There are some other protein purification methods, such as organic extraction, density centrifugation, and differential precipitation/solublization, but these are typically (but not always) used more in research and development than manufacturing, for various reasons. You don't want toxic organic chemicals like phenol, chloroform, ether, etc. involved in your manufacturing process if at all possible, because it takes a lot of work to prove to the FDA that all traces have been removed at the end. Centrifugation is not very scaleable, and is rather difficult to automate. One of the issues with precipitation is ensuring that re-solublization is both complete and consistent between batches. The amount of work that goes into validating manufacturing processes for injectable drugs and getting FDA approval is absolutely mind-boggling. Trust me :)

Hopefully I've answered your question! Please let me know if I missed anything or you want to know more about something.

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    $\begingroup$ @Andrew Yes, those, experience, and trial and error. If you gave me a new protein to purify, I'd first check journals and look at several protein databases to get as much info as I could. What you're going to be using the protein for is another consideration - are you treating cells with it? Injecting it into mice? Doing biophysical experiments? Do you want just the natural protein, or can I epitope-tag it to ease purification? Another thing I'd check for is whether there are good antibodies available for the protein, as you can use them both for purification itself and for detection. [...] $\endgroup$
    – MattDMo
    Jul 26 '20 at 22:29
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    $\begingroup$ [...] Just starting out, I'd probably epitope tag it just so I can easily purify it, detect it, and test my protein-specific antibodies on it, then go back to the natural sequence if you need it in that form. You have to be able to look at a sample or column fraction and figure out if your protein of interest is there, and check quantity and purity. Western blotting is usually the best tool for that, along with Coomassie or similar gel staining. Then, it's just a matter of trying different column types based on the protein's predicted biochemical characteristics and seeing what you can get. $\endgroup$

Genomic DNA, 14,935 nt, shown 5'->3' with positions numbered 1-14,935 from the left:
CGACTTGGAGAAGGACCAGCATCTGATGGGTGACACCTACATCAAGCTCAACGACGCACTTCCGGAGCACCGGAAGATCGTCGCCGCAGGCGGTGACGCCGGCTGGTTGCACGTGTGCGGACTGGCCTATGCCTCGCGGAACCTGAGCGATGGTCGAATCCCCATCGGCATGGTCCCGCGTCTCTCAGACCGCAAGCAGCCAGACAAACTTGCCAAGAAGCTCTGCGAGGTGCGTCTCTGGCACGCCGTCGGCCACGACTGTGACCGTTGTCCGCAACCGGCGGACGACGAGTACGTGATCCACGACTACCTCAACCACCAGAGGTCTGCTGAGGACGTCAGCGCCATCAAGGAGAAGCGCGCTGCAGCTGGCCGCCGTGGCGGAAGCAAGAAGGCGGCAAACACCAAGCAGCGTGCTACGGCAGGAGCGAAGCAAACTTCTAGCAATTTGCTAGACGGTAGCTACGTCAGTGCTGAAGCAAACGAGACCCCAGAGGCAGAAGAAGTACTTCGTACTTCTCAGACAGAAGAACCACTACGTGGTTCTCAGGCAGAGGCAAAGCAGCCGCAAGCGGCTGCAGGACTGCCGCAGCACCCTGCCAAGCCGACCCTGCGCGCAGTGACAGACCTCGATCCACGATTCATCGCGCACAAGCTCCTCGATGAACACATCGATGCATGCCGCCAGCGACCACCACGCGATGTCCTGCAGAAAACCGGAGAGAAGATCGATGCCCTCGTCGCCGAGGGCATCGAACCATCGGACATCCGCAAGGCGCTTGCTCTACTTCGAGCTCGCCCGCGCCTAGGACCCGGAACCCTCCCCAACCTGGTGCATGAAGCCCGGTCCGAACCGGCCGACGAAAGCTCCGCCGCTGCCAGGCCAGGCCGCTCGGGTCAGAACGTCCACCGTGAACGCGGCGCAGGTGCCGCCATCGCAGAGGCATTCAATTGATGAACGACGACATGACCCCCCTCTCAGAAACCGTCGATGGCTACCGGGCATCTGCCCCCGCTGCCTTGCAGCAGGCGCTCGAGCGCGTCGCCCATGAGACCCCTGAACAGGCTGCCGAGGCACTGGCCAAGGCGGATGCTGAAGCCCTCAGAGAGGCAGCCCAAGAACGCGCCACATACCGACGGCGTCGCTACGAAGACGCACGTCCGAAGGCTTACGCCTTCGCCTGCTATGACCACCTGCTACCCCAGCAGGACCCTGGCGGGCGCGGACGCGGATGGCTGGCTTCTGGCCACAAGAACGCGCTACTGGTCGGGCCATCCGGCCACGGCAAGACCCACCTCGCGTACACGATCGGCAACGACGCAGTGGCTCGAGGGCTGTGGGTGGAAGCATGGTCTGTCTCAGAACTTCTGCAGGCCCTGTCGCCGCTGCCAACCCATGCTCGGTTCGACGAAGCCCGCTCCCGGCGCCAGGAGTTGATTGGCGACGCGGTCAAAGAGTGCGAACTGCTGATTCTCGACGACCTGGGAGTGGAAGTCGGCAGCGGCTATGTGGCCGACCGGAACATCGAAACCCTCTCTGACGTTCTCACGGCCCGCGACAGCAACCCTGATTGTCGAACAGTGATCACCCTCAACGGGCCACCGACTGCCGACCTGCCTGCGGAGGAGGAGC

– MattDMo
    Jul 26 '20 at 22:34
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    $\begingroup$ You also need to remember that there's not necessarily only one "right" way to do it. I might do ion-exchange followed by nickel followed by size exclusion, whereas someone else might do three different types of ion-exchange. $\endgroup$
    – MattDMo
    Jul 26 '20 at 22:38
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    $\begingroup$ ”Microscopic agarose beads can be used to create a matrix of pores where smaller proteins will migrate more quickly than larger ones.” Perhaps I am mistaken, but this sounds like you are describing gel filtration. If that’s the case, however, it is larger proteins which elute more quickly than smaller ones. $\endgroup$
    – canadianer
    Jul 27 '20 at 2:11
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    $\begingroup$ @canadianer good catch. For some reason I was thinking of electrophoresis, where smaller goes faster. $\endgroup$
    – MattDMo
    Jul 27 '20 at 16:31